The groan and squeak of faucets long unused erupted from the vicinity of the bathroom. A low baritone voice began humming Too-Ra-Loo-Ra-Loo-Ral and the old Irish melody floated between the bathroom door and the jamb like invisible smoke. Tyler grabbed the splash of clothing at his feet. He seized his still packed duffel, the room key and raced for the door as if lightning might strike at any minute. Tyler Donovan was a whirlwind of body parts as he attempted to dress and run at the same time.
A mixture of embarrassment, confusion, and fright stopped him mid stride as the receptionist from the hotel lobby stood in the corridor. He caught a quick look of surprise and maybe amusement as she noticed a young man, only partially clothed, who stood in the hallway holding a leaking sandwich with a duffle bag slung over one shoulder a shocked look on his face. Tyler noticed that it just as quickly disappeared as her professional demeanor replaced her surprise with a hint of a smile.
“Is anything amiss, Mr. Donovan?”
“I…ah, well… I believe I’m in someone else’s room. That is, I think you gave me the wrong room key when you checked me in. There seems to be someone else in that room.” He nodded toward the closed door behind him. Tyler struggled to draw his trousers up to his waist with one hand, not sure what to do with the sloppy hoagie. He looked about the hallway for a shelf or table but seeing none, as nonchalantly as possible, he lowered the wax paper covered sandwich to the carpeted floor, shoved his uncovered arm into the limp sleeve of his shirt, then buttoned it like it was the most normal thing in the world; to dress in front of an elderly, bespectacled receptionist, with blue tinted hair, in a hotel corridor all while trying not to gasp for breath like a greyhound chasing a rabbit.
“Why don’t you go down to reception and see if they can sort out your room situation?”
“Thank you ma’am. I’ll do that. Ah ma’am, I apologize for…my…”
“Appearance? Don’t worry Mr. Donovan. In all my years at the Ashcroft Hotel trust me when I say I’ve seen it all. You go and do what needs to be done.” Her quiet smile reached her eyes as Tyler turned toward the stairway.
Tyler darted down the stairway barely touching the risers as he gained the hotels reception area eager to straighten out the confusion regarding his room. At that time of night it was populated with yesterday’s newspapers and discarded coffee cups. Details of a hotel fire captured on the framed front page of an old newspaper almost caught a ride on his shirt tail as he reached the lobby landing. He stopped to right it and quickly caught the words Ashcroft Hotel and photographs of some of the victims but he was in too much of a hurry to absorb the words.
Upended cigarette butts stood sentinel in the sand filled canister ashtray. A bored night manager glanced up as his duffel buckle scraped along the stairway railing when Tyler rushed into the area. At the night clerks raised eyebrow Tyler belatedly realized what he was doing and concentrated on each button as he righted his clothing, tucked his shirt tail into the waistband of his trousers while at the same time he slowed his breathing.
“Good evening sir. How may I assist you?”
“My name is Tyler Donovan and a short time ago the other receptionist, the older lady with the blue tinted hair, checked me into Room 430 and I think she made a mistake.”
“Why is that Sir?”
“Someone else appears to already be in that room.”
“That’s not possible sir.”
“Look, I just met the other receptionist, the older woman, upstairs in the corridor outside my room and she said to come down and you’d straighten everything out. So, can we do that, now?”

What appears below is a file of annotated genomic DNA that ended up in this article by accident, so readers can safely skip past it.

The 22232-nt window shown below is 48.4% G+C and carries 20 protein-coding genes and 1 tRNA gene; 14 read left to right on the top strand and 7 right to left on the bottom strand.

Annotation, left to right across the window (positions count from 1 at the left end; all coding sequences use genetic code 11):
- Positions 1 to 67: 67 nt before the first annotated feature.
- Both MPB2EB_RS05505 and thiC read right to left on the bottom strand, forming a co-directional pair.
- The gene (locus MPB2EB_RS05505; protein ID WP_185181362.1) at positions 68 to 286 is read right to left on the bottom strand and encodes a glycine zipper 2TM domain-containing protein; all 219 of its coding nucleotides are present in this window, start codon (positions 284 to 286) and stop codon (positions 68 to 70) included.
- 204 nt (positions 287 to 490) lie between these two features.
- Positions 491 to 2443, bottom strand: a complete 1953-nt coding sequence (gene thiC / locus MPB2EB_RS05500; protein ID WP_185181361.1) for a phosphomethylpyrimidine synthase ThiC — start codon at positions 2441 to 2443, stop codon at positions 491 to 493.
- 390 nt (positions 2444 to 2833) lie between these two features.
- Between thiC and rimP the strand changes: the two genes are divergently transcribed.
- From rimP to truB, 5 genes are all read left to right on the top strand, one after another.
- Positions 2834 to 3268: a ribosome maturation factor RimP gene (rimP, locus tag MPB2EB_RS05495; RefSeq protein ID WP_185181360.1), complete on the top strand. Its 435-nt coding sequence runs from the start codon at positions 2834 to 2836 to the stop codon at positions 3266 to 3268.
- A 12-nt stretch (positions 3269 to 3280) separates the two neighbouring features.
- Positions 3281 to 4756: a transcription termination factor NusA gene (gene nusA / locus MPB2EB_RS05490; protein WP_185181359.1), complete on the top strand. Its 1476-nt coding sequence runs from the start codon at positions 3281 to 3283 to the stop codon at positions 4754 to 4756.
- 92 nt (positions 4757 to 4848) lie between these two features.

“As I said sir, I don’t think it’s possible for me to ‘straighten everything out’ as you requested.”
“Listen pal, I don’t need your stink eye…I’m getting dressed as quickly as I can. If the older lady receptionist I met in the upstairs passageway can treat me with respect while I’ve been scared out of my…well, I guess you could say I was scared into my clothes the least you can do is listen to what I’m telling you. And considering what was going on in my room I’m a little amazed I was able to do that.”
“And what exactly was that, Sir? Going on in your room I mean.”
“There was luggage, that wasn’t mine. See, mine’s here. And there was a light on in the bathroom and strange noises came from inside the bathroom and they weren’t made by me. Music, then groans and moans and all sorts of noises not made by me. And shadows. I didn’t even go in there. All I did was turn on the television. Can’t you check the register? You’ve rented my room out to someone else. I want to know what’s going on. Then I want a room where I can get some shut eye.”
“What room did you say you were in, Sir?”
“That’s not possible, Sir.”
“And why is ‘that not possible’…Gary, especially when I have the room key right here in my hand?”
Night manager Gary ticked off the reasons on his fingers. “Firstly, I have been on duty all evening and I most certainly did not check you in. Secondly, we have no old woman with blue tinted hair on staff. I would know as I’ve worked here for twenty years. And thirdly,” he looked down his long critical nose at Tyler, “We have not had a fourth floor in this hotel since the fire of 1979.”
Tyler glanced around the lobby then back at the clerk. The framed front page of the hotel fire, the one still askew on the wall. One of the photographs was eerily familiar. An older lady with glasses…but it couldn’t be.
Tyler very deliberately laid his room key on the counter in front of Gary the night clerk. He decided to sleep in his truck for the night as headed for the front door. He’d use his new cell phone to call the boss tomorrow and tell him there’d been an emergency and he couldn’t stay in town. First thing in the morning Tyler would be at his Grannie B’s for a long chat about the ‘wee’ folk.
Mary Elstone was born in Toronto in 1953. Mary graduated from the University of Toronto with a Bachelor’s degree in English and History as well as a degree in Creative Writing from the School of Continuing Studies at the U of T. She is a new, emerging writer.